GENEVA -- Countries should refrain from excessive restrictions on travel to China, the World Health Organization director-general said Monday, as the U.S., Australia and other governments closed their borders to noncitizens arriving from the Asian nation amid the coronavirus outbreak.
There is no need for measures that "unnecessarily interfere with international travel and trade," Tedros Adhanom Ghebreyesus said. The WHO will send a team of experts to China as early as this week to discuss steps to contain the outbreak.
The WHO chief then went on to praise Beijing's containment efforts. "Thanks to their efforts, the number of cases in the rest of the world so far has remained relatively small," he said.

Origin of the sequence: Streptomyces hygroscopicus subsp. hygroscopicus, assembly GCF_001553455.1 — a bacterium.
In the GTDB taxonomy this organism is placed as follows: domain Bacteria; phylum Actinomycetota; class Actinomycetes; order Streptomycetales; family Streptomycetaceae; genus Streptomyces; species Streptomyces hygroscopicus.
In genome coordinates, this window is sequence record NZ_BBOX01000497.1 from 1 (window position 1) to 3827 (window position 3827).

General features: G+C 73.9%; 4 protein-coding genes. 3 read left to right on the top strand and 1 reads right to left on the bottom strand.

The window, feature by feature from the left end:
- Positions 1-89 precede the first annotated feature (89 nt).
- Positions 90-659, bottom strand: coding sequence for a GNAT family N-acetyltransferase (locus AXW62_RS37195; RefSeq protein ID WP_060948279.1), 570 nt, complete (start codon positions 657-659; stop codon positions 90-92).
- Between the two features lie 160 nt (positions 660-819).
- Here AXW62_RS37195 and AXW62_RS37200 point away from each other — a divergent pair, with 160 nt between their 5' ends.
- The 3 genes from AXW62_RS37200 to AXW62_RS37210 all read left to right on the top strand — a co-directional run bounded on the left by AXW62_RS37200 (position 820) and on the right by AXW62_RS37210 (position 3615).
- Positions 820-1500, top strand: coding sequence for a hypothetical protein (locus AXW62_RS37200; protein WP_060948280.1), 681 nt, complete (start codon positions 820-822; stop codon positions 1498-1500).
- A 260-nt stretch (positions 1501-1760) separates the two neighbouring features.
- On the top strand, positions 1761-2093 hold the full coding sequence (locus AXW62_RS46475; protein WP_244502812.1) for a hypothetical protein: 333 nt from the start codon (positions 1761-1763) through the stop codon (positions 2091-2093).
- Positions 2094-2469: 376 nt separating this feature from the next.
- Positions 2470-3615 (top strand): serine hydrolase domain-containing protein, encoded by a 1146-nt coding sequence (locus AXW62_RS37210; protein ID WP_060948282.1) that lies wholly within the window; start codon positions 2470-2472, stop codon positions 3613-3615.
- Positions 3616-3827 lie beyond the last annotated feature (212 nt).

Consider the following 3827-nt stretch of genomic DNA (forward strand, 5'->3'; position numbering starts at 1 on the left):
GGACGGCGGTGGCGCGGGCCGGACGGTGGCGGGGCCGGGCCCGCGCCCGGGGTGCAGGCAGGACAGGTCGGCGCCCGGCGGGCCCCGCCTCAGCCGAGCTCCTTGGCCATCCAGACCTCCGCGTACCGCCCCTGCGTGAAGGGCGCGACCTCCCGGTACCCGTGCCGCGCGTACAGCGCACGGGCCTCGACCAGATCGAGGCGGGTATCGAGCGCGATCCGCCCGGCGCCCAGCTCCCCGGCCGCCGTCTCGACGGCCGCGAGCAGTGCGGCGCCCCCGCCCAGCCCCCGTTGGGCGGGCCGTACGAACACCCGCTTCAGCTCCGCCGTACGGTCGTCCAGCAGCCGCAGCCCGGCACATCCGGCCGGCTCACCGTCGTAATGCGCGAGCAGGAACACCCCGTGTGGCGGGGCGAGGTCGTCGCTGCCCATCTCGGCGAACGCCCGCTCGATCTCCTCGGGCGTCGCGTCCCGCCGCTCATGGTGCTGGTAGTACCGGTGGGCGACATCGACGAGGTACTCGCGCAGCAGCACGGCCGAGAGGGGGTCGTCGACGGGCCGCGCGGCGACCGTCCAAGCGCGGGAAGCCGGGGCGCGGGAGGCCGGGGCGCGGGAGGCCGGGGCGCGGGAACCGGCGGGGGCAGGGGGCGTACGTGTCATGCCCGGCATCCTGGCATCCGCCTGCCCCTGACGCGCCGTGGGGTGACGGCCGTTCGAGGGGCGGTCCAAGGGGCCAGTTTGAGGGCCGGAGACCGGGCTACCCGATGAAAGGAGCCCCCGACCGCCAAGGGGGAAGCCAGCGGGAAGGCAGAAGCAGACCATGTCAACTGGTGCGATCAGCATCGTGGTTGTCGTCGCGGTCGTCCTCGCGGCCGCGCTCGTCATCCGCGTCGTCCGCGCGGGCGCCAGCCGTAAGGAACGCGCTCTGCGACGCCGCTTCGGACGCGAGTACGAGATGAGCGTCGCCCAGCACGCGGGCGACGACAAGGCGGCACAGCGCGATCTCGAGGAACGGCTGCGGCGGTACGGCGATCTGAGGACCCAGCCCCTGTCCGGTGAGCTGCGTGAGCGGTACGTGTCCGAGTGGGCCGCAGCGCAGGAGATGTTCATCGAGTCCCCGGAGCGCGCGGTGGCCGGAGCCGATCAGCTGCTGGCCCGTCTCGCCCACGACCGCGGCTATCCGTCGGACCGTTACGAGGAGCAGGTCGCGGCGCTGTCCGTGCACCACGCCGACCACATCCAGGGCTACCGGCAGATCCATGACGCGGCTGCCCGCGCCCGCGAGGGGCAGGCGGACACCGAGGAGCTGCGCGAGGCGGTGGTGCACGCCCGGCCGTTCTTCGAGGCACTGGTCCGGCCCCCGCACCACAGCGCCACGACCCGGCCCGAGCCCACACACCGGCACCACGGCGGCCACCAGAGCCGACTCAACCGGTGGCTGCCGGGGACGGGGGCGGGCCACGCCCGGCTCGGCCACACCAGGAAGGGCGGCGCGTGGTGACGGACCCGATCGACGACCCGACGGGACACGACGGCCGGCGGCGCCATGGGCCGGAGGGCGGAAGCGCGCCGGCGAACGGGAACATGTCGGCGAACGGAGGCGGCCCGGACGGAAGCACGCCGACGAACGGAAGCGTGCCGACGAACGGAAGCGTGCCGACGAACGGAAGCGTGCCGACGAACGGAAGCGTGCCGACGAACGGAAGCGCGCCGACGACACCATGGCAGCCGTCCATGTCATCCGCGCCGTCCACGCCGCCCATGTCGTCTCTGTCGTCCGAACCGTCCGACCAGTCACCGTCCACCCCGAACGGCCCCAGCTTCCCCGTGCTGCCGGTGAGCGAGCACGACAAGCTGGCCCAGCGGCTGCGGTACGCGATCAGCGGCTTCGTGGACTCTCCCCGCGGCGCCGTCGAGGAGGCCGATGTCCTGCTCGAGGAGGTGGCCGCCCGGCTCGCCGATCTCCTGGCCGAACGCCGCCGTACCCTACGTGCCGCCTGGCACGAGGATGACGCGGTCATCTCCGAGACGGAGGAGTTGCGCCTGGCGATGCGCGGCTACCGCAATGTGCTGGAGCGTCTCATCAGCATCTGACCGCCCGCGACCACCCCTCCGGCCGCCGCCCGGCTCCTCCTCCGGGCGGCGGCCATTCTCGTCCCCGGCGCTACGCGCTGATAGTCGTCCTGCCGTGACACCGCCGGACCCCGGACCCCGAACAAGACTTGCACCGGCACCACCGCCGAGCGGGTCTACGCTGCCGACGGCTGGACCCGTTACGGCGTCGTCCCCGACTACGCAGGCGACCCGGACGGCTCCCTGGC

In declaring an international health emergency on Thursday, the WHO issued a similar advisory, saying "there is no reason for measures that unnecessarily interfere with international travel and trade."
But nations have not heeded the WHO's pleas, with Singapore halting the issuance of new visas to Chinese and Italy suspending flights to and from China. At Monday's executive board meeting, China's representative argued that such measures go against the WHO's recommendations and noted that what is necessary are facts and science, not fear and rumors.
There have been 17,238 confirmed infections in China including 361 deaths, as well as 151 confirmed cases in 23 other countries and one death. While calling for calm, the WHO will also hold discussions with Chinese authorities on ways to contain the outbreak.
The WHO's executive board is comprised of members from 34 countries, including the U.S., Brazil, China and Japan. The body meets twice a year. The current meeting will continue through Saturday.